The other day, someone asked me if Kurt was around, what would you ask him, or what would you want him to contribute to the film? And I remember thinking I wouldn’t need him because everything I needed to tell the story existed in those primary materials. I specifically avoided, for the most part, interviews with Kurt. I found those to be, of all the forms of expression of Kurt, one area that he was often deceptive or withdrawn. I mean, you can see how he is in interviews throughout the course of the film. I felt that if you’re going to do this film with Kurt, you have a rare opportunity to tell a story from the inside out, rather than the outside in, and that is a tribute to Kurt and his unique gift of expression. I just trusted that and followed that journey.
When you were going through all the materials, did you ever feel like you were being intrusive?
There were a couple of things that he wrote that I was sort of embarrassed by, but I didn’t feel intrusive for several reasons: One was that I was sort of on a mission. I was sent there by his family. And Frances [Bean Cobain], her one dictate to me was to make it honest, to not shy away from the truth no matter how brutal it might be. The other thing is that what I was looking at, in essence, was art. Even in his journals, I considered that a part of his art. They weren’t diaries that were kept under lock and key — these were notebooks that he would keep to write songs and to occasionally write down thoughts. He used to leave them out on the coffee table as an invitation for people to try and figure him out.
I think most artists create not to bury their art underneath their bed, but to share it. But of course, the final say in all of this wasn’t up to me, it was up to Frances. It was up to her what she was really comfortable with. When she saw the film for the first time, she looked at me and said, “Don’t touch a frame,” and I said, “Frances, it’s three hours and 30 minutes long, I have to shave it down.” [Laughs.]
Initially, Courtney was looking for someone to capture the truth of Kurt on film. Do you feel like you succeeded in that?
We can never really know what’s going through another person’s mind, or what their thoughts are. But I feel with Kurt that I was able to get as close as one could possibly get because of his work and his art and the access that gave us a sense of his experience. And I wasn’t operating off of Courtney — I didn’t feel like I was on some sort of back-climbing mission for Courtney, or anyone for that matter — I was just experiencing what I was experiencing.
Montage really hit me on a personal level because of people I’ve known who’ve fallen into addiction. I was showing someone close to me, who’s been struggling with drugs for years, a few clips from the film, and they were really moved. So I felt that this film, while speaking mainly about Kurt, also spoke about addiction. Do you agree?
I’m so happy you shared that with me, because you may have heard me tell this story before about the first time I showed the film to Wendy [O’Connor, Kurt’s mother] and Kim [Cobain, Kurt’s sister]. They had a very visceral, very hostile reaction to the depictions of Kurt on heroin. And Kim said to me, “My brother was really ashamed of his heroin use, and you said you wanted to make a film that Kurt would want to see. Do you think my brother would want this in the film?” And I said, “You know, Kim, I don’t believe this film romanticizes heroin use or is in any way going to influence or inspire people to use heroin. But the one thing you’ve always shared with me is that your brother’s greatest fear was that he was going to influence or inspire people to use.” She often told me this story of this kid who went up to Kurt at a concert and they had some smack and it just broke his heart.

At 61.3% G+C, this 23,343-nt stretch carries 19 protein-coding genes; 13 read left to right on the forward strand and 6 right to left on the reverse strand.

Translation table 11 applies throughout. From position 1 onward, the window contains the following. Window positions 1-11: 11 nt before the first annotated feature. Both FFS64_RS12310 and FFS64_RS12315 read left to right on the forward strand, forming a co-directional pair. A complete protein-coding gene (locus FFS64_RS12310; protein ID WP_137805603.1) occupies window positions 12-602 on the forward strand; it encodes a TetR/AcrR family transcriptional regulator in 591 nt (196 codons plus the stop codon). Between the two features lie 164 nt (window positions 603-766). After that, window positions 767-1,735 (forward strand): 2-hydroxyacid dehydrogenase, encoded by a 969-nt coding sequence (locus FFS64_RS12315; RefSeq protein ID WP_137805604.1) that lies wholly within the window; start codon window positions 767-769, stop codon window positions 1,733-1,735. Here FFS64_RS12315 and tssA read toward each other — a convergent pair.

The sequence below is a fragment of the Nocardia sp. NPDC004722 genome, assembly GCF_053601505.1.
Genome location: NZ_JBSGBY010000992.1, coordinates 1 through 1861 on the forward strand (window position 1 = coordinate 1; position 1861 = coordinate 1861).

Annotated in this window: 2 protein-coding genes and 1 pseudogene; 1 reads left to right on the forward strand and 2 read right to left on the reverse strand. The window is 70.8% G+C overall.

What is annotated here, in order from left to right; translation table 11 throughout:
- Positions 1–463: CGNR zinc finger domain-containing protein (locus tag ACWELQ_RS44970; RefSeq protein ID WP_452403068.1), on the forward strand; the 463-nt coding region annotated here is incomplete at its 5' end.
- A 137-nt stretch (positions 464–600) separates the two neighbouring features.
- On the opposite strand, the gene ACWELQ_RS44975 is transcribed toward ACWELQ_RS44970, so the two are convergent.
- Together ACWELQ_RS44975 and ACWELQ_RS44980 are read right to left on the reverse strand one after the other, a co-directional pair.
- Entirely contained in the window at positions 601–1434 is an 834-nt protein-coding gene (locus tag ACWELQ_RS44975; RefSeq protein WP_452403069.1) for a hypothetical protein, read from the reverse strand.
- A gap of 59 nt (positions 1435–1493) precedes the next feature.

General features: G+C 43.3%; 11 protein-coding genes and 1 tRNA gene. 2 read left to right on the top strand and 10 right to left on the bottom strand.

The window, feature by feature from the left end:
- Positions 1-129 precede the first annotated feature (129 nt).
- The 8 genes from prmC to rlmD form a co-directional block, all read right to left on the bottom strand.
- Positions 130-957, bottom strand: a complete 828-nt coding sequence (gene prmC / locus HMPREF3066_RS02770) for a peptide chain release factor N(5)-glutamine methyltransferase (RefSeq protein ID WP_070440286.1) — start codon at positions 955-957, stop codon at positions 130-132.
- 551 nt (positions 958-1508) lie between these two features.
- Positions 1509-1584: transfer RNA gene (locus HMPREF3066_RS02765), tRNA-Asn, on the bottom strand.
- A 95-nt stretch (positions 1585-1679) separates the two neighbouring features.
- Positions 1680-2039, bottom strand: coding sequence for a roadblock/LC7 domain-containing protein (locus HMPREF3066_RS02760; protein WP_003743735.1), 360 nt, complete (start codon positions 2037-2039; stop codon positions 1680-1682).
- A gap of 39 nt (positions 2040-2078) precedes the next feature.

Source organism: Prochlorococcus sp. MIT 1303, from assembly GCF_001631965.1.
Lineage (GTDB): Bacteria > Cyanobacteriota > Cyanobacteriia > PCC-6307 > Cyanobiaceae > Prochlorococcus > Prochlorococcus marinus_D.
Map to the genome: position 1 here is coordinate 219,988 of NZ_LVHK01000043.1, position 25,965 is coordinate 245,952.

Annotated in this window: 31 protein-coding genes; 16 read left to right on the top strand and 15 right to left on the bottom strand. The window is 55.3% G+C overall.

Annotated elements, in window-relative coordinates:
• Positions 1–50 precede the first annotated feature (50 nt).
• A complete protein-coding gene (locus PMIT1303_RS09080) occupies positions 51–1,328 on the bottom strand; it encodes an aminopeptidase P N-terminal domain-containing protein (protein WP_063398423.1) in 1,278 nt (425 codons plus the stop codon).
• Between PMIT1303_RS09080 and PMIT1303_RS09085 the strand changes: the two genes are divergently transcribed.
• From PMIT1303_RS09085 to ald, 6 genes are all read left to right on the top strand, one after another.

I struggled with addiction for most of my life, and I did just about everything there was, but I would never touch heroin. So I said to Kim, “What if one person — maybe it’s a young kid who likes to smoke a little herb, or get a little drunk — sees this film and as a result, says no to heroin? What greater legacy for your brother is there, posthumously, 20 years after he died, then to save a life? I think that if Kurt was here, and we gave him the choice between saving one life or selling one hundred million records, he would choose to save a life.”
So that’s how I lived with myself and lived with that decision. Also, when I was at the second screening at Sundance, a woman came up to me, shaking. She was about 22, she was kind of a ragamuffin, and she was wearing a Nirvana shirt, which at Sundance is kind of a rarity. She came up to me and said, “I’ve been struggling with addiction for years, and seeing this is giving me the strength to never touch heroin. I’m telling you right now, I’m never going back.’ We embraced, and I started bawling.
I feel like if you’re making a film about Michael Jackson, fine, go sell the fantasy. But if you’re doing a film on Kurt Cobain, it should be honest and it should have integrity, and that is a tribute to Frances for allowing me to put this film out into the world. The fact that people are having this reaction that your friend had, or that this young woman from Parks City [Utah] had, is really just gravy, you know? It wasn’t the intent of the film, but if that’s the byproduct, what an amazing legacy that is.
At this point, I know people aren’t going to walk away from this film feeling like we’ve torn Kurt down and vilified him. I’ve said before that we weren’t trying to put him on a pedestal, we were trying to look him in the eye and strip away some of the myths to reveal the man, and we’re all fallible. That’s what makes us human, which makes us unique. I think to try and present “St. Kurt” would have done a tremendous disservice to his legacy and to the fans. The fact that this is the film that is going to be out there for however long it’s out there, is a real testament to Frances and her integrity — that’s really what it is.